HOME |  CULT MOVIES | COMPETITIONS | ADVERTISE |  CONTACT US |  ABOUT US
 
 
 
Newest Reviews
Morfalous, Les
Dreambuilders
Everything Went Fine
Lux AEterna
Rum Runners
Fairy and the Devil, The
Mad God
Outside the Law
I Remember Mama
Superman Unbound
Lawrence of Belgravia
House Across the Lake, The
Wonder Park
Hornsby e Rodriguez
Operation Mincemeat
5 Kung Fu Daredevil Heroes
Scoob!
Earwig
Offseason
Peau Douce, La
Double Indemnity
Na Cha and the Seven Devils
Deep Murder
Superman vs. the Elite
Adam Project, The
Osamu Tezuka's Last Mystery of the 20th Century
Horse, La
Buffaloed
Train Robbers, The
Let Sleeping Cops Lie
Abominable
Funeral, The
Burning Sea, The
Godzilla Singular Point
Ace of Aces
Innocents, The
Beast and the Magic Sword, The
Last Hard Men, The
Found Footage Phenomenon, The
Night Trap
   
 
Newest Articles
3 From Arrow Player: Sweet Sugar, Girls Nite Out and Manhattan Baby
Little Cat Feat: Stephen King's Cat's Eye on 4K UHD
La Violence: Dobermann at 25
Serious Comedy: The Wrong Arm of the Law on Blu-ray
DC Showcase: Constantine - The House of Mystery and More on Blu-ray
Monster Fun: Three Monster Tales of Sci-Fi Terror on Blu-ray
State of the 70s: Play for Today Volume 3 on Blu-ray
The Movie Damned: Cursed Films II on Shudder
The Dead of Night: In Cold Blood on Blu-ray
Suave and Sophisticated: The Persuaders! Take 50 on Blu-ray
Your Rules are Really Beginning to Annoy Me: Escape from L.A. on 4K UHD
A Woman's Viewfinder: The Camera is Ours on DVD
Chaplin's Silent Pursuit: Modern Times on Blu-ray
The Ecstasy of Cosmic Boredom: Dark Star on Arrow
A Frosty Reception: South and The Great White Silence on Blu-ray
You'll Never Guess Which is Sammo: Skinny Tiger and Fatty Dragon on Blu-ray
Two Christopher Miles Shorts: The Six-Sided Triangle/Rhythm 'n' Greens on Blu-ray
Not So Permissive: The Lovers! on Blu-ray
Uncomfortable Truths: Three Shorts by Andrea Arnold on MUBI
The Call of Nostalgia: Ghostbusters Afterlife on Blu-ray
Moon Night - Space 1999: Super Space Theater on Blu-ray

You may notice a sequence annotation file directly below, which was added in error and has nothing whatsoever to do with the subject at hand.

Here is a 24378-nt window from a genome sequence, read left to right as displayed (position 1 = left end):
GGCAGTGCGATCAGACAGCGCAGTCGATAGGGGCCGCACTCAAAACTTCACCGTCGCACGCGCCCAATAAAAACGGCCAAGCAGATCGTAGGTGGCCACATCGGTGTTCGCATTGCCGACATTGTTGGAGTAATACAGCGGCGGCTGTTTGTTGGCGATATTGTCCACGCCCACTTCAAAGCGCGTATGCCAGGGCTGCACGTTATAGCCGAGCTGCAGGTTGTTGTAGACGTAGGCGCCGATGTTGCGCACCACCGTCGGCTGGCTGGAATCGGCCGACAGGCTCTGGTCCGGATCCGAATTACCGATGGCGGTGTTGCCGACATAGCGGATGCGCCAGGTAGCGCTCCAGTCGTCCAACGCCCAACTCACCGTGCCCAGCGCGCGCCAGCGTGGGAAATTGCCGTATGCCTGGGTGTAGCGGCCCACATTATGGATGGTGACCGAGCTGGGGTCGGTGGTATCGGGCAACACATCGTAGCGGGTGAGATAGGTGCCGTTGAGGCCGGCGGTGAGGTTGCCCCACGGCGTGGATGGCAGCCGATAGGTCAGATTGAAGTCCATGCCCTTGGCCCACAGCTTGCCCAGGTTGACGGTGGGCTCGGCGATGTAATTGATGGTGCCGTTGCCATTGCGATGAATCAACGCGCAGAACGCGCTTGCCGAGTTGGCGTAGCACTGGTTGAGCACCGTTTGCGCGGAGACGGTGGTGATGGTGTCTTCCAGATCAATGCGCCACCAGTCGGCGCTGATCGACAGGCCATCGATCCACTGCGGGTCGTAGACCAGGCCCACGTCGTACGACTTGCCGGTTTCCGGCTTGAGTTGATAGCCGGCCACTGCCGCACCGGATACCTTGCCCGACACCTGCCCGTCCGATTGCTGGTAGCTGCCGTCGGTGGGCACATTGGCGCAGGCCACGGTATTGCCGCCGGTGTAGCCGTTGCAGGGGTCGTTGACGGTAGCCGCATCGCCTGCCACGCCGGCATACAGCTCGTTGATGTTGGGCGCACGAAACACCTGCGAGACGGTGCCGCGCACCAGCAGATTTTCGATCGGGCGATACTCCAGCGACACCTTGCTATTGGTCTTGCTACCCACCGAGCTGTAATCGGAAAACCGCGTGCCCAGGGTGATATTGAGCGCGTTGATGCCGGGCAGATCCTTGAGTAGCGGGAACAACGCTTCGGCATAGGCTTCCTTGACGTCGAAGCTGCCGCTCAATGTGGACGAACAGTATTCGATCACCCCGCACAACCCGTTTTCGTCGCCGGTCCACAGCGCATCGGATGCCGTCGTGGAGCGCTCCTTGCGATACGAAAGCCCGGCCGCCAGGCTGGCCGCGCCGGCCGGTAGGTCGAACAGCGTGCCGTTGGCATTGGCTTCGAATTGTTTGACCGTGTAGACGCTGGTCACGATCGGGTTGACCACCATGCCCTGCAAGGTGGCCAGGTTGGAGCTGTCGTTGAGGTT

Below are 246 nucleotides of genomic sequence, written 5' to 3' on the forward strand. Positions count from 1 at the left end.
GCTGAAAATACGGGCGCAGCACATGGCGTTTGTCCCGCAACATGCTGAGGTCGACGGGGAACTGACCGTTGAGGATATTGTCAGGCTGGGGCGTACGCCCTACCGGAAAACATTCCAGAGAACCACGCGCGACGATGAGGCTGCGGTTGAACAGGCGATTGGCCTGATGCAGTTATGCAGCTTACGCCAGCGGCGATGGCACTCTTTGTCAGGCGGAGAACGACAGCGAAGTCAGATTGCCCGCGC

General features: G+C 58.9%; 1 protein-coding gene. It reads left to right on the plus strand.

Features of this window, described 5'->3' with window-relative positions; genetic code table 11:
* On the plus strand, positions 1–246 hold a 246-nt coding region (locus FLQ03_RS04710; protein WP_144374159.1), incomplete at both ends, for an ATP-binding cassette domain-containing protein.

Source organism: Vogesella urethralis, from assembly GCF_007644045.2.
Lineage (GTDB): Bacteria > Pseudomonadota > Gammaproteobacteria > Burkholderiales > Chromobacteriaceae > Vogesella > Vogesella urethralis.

Super Sammo: Warriors Two and The Prodigal Son on Blu-ray
Sex vs Violence: In the Realm of the Senses on Blu-ray
What's So Funny About Brit Horror? Vampira and Bloodbath at the House of Death on Arrow
Keeping the Beatles Alive: Get Back
   
 
  Escape from L.A. Breaking The Rules
Year: 1996
Director: John Carpenter
Stars: Kurt Russell, A.J. Langer, Steve Buscemi, Georges Corraface, Stacy Keach, Michelle Forbes, Pam Grier, Jeff Imada, Cliff Robertson, Valeria Golino, Peter Fonda, Ina Romeo, Peter Jason, Jordan Baker, Bruce Campbell, Robert Carradine, Breckin Meyer
Genre: Action, Science FictionBuy from Amazon
Rating:  5 (from 2 votes)
Review: The year is 2013, thirteen years after an earthquake which devastated Los Angeles and rendered it an island off the coast of California. Now the President (Cliff Robertson), who has changed the Constitution so that he can be in office for the rest of his life, sends the undesirables of the country to what has effectively become a dumping ground for everyone who does not fit in to his conservative, God-fearing vision of what he and his allies believe the United States should be. However, there's a problem: his daughter Utopia (A.J. Langer) has stolen a device which can set off a powerful satellite weapon and is now the partner of revolutionary Cuervo Jones (Georges Corraface)...

So who do you think the authorities could send in to save the day, or at least the black box that everyone wants? As this is a sequel, however belated, to Escape from New York, you will not be surprised to learn that a certain Snake Plissken (Kurt Russell) is pressed into service, and as with the previous film he does so under duress. In fact, there's a lot here that is very similar to the first instalment, as if the creators - orginal director John Carpenter, producer Debra Hill and star Russell all wrote the script - fashioned it so that the L.A. version could almost be seen as a remake.